"Once we stop thinking of all that time as individual minutes to be whiled away and start thinking of it as a social asset than can be harnessed, it all looks very different," said Shirkey. "The buildup of free time among the world's educated population — maybe a trillion hours per year — is a new resource."

Partition of Libya looms as fight for oil sparks vicious new divide

A rebel under Ibrahim Jathran holds the Cyrenaica flag while standing on a boat at Es Sider port. Photograph: Esam Al-Fetori/Reuters
Πηγή: The Guardian
By Chris Stephen
March 16 2014

The farcical battle between the Tripoli government and a rebel militia over the refuelling of a tanker laid bare the central role that oil is playing in the splits and tensions that bedevil the country.

No one paid much attention to the 21,000-tonne oil tanker Morning Glory as it churned back and forth along the north African coast earlier this month. Tankers are a common sight, carrying Libya's oil exports around the world. But on 1 March it switched off its satellite transponder and vanished from world shipping maps.

Eight days later it appeared at Libya's biggest oil port, Es Sider, blockaded since the summer by a rebel militia. Within a week its arrival would see a prime minister sacked and Libya on the brink of civil war.

Four hundred miles away in the capital Tripoli, prime minister Ali Zeidan, 63, a lawyer and former dissident based in Geneva, was alarmed. He had come to the job 15 months before with high expectations. Libya, freed with Nato help from the Muammar Gaddafi dictatorship, had everything going for it, with Africa's largest oil reserves and only 6 million people to share the wealth.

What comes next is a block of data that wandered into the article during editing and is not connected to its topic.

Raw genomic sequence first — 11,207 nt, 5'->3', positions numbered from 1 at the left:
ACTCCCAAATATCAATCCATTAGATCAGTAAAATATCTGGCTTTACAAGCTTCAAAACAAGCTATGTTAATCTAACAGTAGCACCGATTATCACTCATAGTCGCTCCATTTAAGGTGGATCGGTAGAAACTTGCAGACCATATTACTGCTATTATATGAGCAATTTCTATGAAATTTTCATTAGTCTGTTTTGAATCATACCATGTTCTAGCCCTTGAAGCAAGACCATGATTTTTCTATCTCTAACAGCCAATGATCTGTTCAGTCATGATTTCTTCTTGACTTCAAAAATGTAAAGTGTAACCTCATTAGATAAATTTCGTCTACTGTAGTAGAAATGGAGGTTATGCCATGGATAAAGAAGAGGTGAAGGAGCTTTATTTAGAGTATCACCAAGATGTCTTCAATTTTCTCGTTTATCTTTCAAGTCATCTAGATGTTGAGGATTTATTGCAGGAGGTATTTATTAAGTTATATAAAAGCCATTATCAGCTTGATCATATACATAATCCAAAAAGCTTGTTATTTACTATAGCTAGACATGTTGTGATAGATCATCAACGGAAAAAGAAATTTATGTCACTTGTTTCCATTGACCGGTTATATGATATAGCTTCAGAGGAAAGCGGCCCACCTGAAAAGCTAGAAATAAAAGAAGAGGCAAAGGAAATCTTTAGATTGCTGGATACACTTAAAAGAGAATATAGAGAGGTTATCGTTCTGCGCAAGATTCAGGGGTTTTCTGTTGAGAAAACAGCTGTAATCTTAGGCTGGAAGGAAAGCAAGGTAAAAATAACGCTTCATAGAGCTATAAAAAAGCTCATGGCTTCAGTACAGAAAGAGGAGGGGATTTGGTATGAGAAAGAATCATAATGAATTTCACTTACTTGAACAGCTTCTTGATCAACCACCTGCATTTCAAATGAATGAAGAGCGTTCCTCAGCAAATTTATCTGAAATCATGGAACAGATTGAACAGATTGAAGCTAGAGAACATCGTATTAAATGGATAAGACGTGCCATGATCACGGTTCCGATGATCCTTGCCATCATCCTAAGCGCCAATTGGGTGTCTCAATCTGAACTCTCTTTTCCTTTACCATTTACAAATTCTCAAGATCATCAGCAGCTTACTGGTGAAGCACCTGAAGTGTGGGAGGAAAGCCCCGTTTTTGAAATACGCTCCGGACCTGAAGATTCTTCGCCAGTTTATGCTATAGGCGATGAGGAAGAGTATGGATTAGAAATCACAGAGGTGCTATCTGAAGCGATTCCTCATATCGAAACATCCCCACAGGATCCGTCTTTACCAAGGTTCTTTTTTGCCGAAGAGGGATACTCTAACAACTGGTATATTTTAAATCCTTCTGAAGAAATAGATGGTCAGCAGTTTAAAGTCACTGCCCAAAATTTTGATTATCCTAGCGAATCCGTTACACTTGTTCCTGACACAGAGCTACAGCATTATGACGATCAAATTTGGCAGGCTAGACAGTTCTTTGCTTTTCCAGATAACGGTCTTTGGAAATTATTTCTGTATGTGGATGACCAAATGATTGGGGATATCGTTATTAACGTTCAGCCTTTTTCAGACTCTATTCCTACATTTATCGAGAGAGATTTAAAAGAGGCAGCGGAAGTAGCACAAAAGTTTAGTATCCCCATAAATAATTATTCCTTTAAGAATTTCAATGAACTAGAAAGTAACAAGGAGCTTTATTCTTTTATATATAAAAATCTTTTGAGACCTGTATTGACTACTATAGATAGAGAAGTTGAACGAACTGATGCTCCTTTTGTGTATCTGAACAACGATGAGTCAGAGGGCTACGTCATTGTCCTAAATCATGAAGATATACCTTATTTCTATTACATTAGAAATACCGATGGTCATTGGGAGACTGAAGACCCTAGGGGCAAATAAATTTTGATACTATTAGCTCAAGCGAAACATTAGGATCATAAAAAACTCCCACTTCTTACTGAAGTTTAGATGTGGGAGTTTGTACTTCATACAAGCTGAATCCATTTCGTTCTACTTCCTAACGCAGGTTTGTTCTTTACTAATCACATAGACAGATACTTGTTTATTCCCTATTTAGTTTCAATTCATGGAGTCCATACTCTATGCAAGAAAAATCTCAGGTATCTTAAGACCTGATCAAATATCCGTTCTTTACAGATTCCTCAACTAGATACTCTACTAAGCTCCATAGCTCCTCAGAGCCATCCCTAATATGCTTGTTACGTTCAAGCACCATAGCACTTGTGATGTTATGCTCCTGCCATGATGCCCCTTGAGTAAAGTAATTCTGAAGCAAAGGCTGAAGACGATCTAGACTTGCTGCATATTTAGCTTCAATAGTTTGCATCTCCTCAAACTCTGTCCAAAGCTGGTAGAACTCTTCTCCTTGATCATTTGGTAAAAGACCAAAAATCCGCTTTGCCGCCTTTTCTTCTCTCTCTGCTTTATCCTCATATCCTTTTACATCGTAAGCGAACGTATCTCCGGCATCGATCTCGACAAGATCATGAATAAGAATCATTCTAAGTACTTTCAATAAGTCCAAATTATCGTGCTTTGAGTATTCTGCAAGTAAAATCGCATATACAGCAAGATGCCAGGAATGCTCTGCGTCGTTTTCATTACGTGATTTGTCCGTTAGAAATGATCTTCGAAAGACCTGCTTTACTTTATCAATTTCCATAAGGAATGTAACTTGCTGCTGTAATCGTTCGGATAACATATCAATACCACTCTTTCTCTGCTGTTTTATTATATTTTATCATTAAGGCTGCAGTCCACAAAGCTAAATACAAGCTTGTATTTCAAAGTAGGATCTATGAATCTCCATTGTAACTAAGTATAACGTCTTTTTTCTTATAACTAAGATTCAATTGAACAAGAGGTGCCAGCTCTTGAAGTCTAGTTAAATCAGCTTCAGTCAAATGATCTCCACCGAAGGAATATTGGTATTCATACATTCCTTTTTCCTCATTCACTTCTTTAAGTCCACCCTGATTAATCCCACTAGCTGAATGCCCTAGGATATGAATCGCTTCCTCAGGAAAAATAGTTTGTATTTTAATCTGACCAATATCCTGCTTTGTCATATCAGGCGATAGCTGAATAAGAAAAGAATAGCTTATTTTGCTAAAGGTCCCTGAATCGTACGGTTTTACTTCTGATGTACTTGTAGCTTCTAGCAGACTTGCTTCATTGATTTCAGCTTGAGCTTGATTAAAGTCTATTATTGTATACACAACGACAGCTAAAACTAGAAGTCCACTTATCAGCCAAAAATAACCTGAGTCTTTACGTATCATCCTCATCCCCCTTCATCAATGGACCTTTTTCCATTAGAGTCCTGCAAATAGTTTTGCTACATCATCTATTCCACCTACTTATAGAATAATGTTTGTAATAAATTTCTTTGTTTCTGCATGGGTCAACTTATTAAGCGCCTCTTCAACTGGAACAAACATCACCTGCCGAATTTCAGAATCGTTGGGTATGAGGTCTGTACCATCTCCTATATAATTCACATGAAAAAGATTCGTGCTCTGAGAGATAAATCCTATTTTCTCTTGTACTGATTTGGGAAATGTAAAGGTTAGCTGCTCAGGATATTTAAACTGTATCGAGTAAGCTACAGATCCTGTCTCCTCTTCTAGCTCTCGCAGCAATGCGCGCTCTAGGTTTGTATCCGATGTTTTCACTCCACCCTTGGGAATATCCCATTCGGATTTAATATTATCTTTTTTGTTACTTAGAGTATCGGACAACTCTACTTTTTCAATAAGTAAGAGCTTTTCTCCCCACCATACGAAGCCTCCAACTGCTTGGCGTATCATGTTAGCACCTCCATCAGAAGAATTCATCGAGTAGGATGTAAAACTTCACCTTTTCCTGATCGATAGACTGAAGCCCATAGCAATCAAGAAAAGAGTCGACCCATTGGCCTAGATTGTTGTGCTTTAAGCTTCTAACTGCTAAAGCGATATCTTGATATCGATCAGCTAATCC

Instead, he had endured a bruising ride. Forty years of brutal, idiosyncratic dictatorship had left the country on its knees. Schools, hospitals, roads, pensions, commerce, the courts and police needed an urgent overhaul and he lacked the trained civil servants to do it. Worse, he was at loggerheads with the Islamist-led Congress that appointed him. When a militia briefly kidnapped him for six hours in October, he emerged to accuse the Muslim Brotherhood, whose Justice and Construction party leads the Islamist coalition, of "undermining" him. Since then, Islamists and a growing body of allies had campaigned to sack him, blaming Zeidan for Libya's woes. Worse still, the militias that had won the revolution were now fighting each other in a bewildering array of shifting alliances, deepening an economic malaise and scaring off foreign investors.